The 1811 Slave Rebellion


The last thing any racist wants to see is hundreds of armed slaves waving banners and beating drums while marching down the road, but that’s what happened in January 1811, when Charles Deslondes led the largest slave revolt in US history.

Sick of working on a Louisiana plantation, Deslondes organized a massive rebellion—which was no easy feat. Over several years, he secretly communicated with slaves across the Louisiana coast, holding meetings in fields, taverns, and at slave gatherings. He also had to overcome massive language barriers because many of his fellow slaves had come straight from Africa and Haiti. But finally, on January 8, 1811, Deslondes made his move. The slaves of the Woodland Plantation armed themselves with hoes, axes, and cane knives, hacked up their masters and marched west, where they met with slaves from a second plantation (led by two Ashanti warriors, no less). There were now 200–500 slaves on the warpath, burning every plantation they came across. And while they spared women and children, they made short work of the men.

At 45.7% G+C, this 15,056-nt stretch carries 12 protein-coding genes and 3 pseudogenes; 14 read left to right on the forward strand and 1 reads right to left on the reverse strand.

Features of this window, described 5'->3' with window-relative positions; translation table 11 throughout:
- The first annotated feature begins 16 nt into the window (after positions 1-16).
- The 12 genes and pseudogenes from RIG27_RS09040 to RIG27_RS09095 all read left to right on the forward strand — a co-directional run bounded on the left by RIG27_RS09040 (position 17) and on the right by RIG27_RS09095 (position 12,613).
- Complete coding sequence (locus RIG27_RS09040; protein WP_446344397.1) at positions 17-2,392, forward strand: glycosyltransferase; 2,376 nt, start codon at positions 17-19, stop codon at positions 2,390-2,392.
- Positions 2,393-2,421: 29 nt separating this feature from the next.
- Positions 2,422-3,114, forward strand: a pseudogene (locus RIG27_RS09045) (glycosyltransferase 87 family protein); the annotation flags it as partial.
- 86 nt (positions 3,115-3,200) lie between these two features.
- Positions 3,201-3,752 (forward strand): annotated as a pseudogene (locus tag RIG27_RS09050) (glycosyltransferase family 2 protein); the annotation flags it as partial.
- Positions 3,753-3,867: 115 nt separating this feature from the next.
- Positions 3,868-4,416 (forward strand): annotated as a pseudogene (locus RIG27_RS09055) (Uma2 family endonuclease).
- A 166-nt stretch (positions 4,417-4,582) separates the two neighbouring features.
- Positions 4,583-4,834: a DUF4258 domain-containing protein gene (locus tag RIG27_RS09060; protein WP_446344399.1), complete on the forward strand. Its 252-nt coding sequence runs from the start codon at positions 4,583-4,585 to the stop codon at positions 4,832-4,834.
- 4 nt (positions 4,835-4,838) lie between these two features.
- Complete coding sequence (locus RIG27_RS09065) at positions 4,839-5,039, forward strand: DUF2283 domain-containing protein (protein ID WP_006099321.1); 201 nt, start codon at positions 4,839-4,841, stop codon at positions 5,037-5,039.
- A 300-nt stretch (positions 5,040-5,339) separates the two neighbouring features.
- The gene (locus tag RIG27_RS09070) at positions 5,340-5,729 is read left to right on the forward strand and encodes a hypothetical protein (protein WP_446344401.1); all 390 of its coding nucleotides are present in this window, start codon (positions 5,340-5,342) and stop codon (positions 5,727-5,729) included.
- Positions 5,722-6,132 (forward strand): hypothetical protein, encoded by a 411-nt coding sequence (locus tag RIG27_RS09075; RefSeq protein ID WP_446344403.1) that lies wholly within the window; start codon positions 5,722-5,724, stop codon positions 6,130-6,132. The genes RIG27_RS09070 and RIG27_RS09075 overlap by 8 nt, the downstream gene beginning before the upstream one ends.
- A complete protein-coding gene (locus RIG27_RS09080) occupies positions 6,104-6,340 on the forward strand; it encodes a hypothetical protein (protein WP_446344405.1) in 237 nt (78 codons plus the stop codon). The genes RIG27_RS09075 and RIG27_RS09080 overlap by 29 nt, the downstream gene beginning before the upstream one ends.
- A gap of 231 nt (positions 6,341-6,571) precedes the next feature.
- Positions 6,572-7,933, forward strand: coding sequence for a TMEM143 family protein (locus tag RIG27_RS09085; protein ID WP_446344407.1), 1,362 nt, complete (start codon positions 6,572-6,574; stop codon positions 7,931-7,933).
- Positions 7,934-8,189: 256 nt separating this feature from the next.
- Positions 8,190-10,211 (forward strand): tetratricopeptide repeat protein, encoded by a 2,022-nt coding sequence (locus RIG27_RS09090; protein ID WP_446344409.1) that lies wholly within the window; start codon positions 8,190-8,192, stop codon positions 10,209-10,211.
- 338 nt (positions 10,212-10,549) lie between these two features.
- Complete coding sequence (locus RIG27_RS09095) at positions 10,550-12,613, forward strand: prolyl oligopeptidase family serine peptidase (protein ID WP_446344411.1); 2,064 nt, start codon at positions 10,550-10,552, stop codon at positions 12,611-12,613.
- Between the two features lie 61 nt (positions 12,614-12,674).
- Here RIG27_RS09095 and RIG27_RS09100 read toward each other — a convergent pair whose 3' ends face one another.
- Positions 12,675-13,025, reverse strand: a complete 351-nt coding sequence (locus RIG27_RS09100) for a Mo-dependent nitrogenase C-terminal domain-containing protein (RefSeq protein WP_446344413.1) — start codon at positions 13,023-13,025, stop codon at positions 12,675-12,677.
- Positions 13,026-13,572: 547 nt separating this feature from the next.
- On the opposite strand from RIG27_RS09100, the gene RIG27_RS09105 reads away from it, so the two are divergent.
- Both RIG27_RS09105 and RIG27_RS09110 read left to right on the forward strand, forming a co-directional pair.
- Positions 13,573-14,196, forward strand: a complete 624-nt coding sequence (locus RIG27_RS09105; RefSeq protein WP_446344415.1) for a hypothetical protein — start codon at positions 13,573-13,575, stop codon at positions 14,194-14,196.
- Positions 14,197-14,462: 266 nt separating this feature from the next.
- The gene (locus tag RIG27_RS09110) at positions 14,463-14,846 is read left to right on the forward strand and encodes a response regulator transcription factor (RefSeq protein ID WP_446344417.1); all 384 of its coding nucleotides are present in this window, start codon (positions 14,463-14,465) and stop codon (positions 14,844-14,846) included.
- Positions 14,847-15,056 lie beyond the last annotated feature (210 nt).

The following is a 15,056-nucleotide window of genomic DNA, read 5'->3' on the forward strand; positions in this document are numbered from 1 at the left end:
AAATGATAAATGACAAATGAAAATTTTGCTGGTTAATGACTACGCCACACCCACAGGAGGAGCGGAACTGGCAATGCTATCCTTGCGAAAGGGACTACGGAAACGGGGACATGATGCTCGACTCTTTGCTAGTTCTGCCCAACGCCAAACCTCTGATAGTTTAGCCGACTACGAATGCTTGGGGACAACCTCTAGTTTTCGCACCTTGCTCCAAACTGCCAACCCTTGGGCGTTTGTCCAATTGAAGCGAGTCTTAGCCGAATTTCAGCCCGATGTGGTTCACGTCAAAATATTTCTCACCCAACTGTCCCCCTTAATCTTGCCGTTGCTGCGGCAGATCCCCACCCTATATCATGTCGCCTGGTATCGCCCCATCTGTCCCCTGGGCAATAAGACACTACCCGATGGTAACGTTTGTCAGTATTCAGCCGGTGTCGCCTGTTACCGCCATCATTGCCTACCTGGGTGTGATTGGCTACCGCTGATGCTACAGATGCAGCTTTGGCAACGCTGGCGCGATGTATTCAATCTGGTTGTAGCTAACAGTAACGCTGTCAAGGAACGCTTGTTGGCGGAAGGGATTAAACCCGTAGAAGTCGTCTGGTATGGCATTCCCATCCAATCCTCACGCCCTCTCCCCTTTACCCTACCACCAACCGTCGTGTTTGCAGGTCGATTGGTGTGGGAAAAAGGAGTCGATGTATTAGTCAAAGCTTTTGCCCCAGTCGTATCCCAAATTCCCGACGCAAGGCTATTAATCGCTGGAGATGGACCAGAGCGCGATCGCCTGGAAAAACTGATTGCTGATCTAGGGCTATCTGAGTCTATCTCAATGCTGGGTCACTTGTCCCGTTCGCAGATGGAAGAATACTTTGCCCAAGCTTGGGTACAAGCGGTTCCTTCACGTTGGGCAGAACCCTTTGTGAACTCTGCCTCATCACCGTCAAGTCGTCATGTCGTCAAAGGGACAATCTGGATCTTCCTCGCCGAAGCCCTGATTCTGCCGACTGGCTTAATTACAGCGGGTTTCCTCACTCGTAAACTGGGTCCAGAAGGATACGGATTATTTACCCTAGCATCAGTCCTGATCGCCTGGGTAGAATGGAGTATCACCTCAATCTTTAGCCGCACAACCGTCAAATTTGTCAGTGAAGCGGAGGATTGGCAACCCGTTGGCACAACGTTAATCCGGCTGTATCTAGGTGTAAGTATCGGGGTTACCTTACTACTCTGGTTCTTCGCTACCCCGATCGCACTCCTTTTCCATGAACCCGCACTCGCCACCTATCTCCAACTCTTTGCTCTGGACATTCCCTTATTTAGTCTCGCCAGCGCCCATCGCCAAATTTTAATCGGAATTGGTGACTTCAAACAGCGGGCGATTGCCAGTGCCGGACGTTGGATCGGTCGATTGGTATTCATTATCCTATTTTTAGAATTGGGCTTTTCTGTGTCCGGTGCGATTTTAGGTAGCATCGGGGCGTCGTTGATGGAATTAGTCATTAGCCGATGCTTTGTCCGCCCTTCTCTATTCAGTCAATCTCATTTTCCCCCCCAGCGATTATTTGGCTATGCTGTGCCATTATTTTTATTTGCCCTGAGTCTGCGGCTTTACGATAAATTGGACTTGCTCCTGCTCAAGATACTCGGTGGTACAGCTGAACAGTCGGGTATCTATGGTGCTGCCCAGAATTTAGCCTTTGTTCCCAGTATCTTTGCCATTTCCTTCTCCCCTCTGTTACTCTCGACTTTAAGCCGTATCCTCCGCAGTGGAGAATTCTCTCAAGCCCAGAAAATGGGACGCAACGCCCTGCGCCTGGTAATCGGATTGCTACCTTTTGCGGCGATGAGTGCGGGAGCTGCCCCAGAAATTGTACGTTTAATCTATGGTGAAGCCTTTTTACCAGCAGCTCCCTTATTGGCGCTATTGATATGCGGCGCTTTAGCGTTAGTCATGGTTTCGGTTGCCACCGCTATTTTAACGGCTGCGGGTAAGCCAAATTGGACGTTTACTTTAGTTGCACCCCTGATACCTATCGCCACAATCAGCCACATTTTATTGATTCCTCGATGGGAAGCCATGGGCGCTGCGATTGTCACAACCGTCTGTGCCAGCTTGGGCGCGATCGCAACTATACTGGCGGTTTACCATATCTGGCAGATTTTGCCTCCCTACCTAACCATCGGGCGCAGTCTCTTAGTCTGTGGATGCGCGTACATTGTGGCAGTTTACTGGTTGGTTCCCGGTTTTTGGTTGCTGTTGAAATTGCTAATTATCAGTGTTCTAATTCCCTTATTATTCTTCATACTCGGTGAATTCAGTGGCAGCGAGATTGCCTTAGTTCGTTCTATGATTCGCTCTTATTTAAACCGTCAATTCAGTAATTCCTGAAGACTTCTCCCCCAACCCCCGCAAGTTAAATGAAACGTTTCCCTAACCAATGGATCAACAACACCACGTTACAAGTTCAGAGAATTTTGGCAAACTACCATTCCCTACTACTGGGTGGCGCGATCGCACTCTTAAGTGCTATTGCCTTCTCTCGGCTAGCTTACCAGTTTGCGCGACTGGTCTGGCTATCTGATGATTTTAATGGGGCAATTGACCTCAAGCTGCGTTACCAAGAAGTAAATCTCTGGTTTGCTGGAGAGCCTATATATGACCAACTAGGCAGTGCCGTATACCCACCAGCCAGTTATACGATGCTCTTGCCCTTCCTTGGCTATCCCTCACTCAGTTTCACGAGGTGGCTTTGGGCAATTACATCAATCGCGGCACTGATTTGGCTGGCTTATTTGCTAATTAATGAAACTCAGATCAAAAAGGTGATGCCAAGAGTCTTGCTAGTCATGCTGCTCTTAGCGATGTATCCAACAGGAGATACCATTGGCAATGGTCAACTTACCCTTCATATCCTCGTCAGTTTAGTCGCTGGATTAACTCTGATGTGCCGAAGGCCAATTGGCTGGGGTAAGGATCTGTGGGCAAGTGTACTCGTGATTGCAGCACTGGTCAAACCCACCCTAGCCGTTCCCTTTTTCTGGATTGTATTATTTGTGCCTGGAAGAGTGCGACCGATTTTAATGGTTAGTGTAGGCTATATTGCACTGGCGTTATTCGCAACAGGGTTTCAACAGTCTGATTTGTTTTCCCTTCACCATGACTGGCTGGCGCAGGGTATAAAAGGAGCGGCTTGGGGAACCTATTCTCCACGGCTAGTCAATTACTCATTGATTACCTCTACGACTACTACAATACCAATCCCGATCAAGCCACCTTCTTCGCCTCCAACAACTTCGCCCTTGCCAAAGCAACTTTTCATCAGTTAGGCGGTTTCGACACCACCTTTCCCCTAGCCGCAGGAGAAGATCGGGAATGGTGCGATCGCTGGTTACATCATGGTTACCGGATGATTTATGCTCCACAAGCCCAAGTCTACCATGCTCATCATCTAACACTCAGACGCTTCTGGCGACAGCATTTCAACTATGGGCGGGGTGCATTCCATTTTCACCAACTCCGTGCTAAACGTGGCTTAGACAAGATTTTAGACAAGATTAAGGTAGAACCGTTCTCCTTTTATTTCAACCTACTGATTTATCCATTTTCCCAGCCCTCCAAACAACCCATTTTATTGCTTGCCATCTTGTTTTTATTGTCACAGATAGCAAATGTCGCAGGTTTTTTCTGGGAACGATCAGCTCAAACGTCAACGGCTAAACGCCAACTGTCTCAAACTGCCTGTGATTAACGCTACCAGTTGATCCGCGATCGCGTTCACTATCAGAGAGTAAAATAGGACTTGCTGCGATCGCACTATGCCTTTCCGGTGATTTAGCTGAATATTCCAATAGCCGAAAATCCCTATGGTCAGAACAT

This was every Southerner’s nightmare, and the roads to New Orleans were backed up for miles with whites running for their lives. The government sent the military to challenge Deslondes, and since the slaves had few guns, they had to retreat. They didn’t get far before they were trapped by a local militia. With nowhere to go, the slaves threw down, fighting valiantly with their farm tools, but in the end they were simply outgunned. The slaves who didn’t escape into the swamps were captured and executed. As he was the leader, Deslondes’s corpse was mutilated. Finally, the racists stuck the rebels’ heads on spikes and set them along the river from New Orleans to LePlace to serve as a warning to any slave thinking about fighting back.


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